Puslapio vaizdai
PDF
„ePub“

You ask me, why, though ill at ease,

Within this region I subsist, Whose spirits falter in the mist, And languish for the purple seas?

It is the land that freemen till,

That sober-suited Freedom chose,

The land where, girt with friends or foes, A man may speak the thing he will;

A land of settled government,

A land of just and old renown,
Where Freedom broadens slowly down
From precedent to precedent:

Where faction seldom gathers head,

But by degrees to fulness wrought,
The strength of some diffusive thought
Hath time and space to work and spread.

[ocr errors]

Should banded unions persecute
Opinion, and induce a time.
When single thought is civil crime,

And individual freedom mute;

Though Power should make from land to land
The name of Britain trebly great-
Though every channel of the State
Should almost choke with golden sand-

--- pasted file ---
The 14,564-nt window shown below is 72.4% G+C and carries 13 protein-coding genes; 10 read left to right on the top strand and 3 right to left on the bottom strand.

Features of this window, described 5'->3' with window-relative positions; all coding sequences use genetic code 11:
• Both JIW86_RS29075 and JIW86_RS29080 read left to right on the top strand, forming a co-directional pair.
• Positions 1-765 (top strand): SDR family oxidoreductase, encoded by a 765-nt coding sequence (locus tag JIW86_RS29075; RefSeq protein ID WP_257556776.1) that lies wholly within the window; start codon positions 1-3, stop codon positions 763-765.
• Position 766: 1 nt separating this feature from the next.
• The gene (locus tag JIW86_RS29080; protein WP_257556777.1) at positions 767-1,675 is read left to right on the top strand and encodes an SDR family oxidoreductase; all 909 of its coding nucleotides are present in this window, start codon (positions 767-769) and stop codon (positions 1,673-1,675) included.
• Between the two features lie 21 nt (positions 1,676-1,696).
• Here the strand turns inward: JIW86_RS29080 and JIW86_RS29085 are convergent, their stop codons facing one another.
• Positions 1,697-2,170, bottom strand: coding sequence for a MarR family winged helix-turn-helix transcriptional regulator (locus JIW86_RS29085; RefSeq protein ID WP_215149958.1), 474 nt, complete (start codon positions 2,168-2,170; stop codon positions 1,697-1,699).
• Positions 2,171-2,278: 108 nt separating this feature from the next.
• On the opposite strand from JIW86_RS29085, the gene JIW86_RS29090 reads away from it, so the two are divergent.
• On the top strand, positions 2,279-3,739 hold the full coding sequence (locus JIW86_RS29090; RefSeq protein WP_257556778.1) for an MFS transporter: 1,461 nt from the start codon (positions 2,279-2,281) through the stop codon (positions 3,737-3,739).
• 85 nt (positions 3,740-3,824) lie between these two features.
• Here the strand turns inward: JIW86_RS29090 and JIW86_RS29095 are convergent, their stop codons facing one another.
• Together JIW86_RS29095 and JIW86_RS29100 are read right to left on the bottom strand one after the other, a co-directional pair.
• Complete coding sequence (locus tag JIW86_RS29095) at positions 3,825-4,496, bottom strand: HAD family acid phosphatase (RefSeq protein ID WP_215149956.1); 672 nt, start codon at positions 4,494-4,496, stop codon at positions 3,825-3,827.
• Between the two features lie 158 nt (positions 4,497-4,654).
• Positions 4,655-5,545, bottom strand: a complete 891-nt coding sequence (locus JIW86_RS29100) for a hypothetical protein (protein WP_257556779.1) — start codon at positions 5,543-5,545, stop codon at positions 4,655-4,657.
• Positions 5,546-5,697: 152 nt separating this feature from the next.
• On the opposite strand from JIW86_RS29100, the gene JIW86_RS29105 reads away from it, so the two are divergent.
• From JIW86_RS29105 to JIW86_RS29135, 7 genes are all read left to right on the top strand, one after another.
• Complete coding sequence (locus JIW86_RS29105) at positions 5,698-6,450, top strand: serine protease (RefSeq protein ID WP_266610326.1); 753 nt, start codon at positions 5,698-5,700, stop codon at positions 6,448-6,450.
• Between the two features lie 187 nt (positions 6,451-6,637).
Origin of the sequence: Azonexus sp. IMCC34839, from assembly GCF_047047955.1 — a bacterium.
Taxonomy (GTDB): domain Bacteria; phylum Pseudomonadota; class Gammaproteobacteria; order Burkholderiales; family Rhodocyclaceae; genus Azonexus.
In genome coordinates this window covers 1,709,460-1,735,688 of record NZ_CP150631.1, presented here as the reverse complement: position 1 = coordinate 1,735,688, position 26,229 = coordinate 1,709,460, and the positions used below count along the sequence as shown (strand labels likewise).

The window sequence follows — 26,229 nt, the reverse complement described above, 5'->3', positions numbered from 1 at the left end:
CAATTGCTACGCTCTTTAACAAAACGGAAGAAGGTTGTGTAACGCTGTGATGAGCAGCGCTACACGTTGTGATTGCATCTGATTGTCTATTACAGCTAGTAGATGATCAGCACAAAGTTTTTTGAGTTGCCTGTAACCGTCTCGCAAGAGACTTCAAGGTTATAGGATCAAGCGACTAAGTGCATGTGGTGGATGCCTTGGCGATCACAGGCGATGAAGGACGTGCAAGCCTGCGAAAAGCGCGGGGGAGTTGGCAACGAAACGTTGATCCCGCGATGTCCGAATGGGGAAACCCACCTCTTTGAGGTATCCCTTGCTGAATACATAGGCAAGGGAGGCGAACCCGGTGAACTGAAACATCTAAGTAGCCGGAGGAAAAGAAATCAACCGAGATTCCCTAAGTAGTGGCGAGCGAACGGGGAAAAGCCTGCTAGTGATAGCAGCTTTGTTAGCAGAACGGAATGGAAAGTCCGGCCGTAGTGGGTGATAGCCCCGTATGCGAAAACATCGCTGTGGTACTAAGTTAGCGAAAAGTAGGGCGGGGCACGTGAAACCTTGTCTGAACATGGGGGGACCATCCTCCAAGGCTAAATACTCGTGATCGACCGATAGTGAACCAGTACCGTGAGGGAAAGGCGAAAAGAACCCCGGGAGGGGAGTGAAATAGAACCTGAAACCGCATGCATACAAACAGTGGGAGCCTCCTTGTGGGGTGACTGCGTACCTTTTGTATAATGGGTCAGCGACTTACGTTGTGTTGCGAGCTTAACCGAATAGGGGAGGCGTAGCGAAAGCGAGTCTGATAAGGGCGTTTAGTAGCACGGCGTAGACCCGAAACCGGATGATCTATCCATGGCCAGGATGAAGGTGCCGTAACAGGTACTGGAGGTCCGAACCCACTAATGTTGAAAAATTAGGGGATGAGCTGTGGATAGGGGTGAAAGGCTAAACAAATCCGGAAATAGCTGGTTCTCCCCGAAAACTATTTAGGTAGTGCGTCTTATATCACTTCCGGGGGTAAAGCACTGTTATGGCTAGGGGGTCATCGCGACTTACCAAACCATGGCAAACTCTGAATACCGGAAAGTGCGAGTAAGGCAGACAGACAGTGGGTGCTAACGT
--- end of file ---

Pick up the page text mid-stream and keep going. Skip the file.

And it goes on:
Yet waft me from the harbor-mouth,
Wild wind! I seek a warmer sky,
And I will see before I die

The palins and temples of the South.

14

VOL. I.

Of old sat Freedom on the heights,

The thunders breaking at her feet: Above her shook the starry lights:

She heard the torrents meet.

Within her place she did rejoice,

Self-gathered in her prophet-mind, But fragments of her mighty voice Came rolling on the wind.

Then stept she down through town and field To mingle with the human race,

And part by part to men revealed

The fulness of her face

Grave mother of majestic works,
From her isle-altar gazing down,
Who, God-like, grasps the triple forks,
And, King-like, wears the crown:

Her open eyes desire the truth.

The wisdom of a thousand years Is in them. May perpetual youth Keep dry their light from tears;

That her fair form may stand and shine,
Make bright our days and light our dreams,

Turning to scorn with lips divine

The falsehood of extremes!

LOVE thou thy land, with love far brought From out the storied Past, and used Within the Present, but transfused Through future time by power of thought.

True love turned round on fixed poles, Love that endures not sordid ends, For English natures, freemen, friends, Thy brothers and immortal souls.

But pamper not a hasty time,

Nor feed with crude imaginings

The herd, wild hearts and feeble wings, That every sophister can lime.

Deliver not the tasks of might
To weakness, neither hide the ray
From those, not blind, who wait for day,
Though sitting girt with doubtful light.

« AnkstesnisTęsti »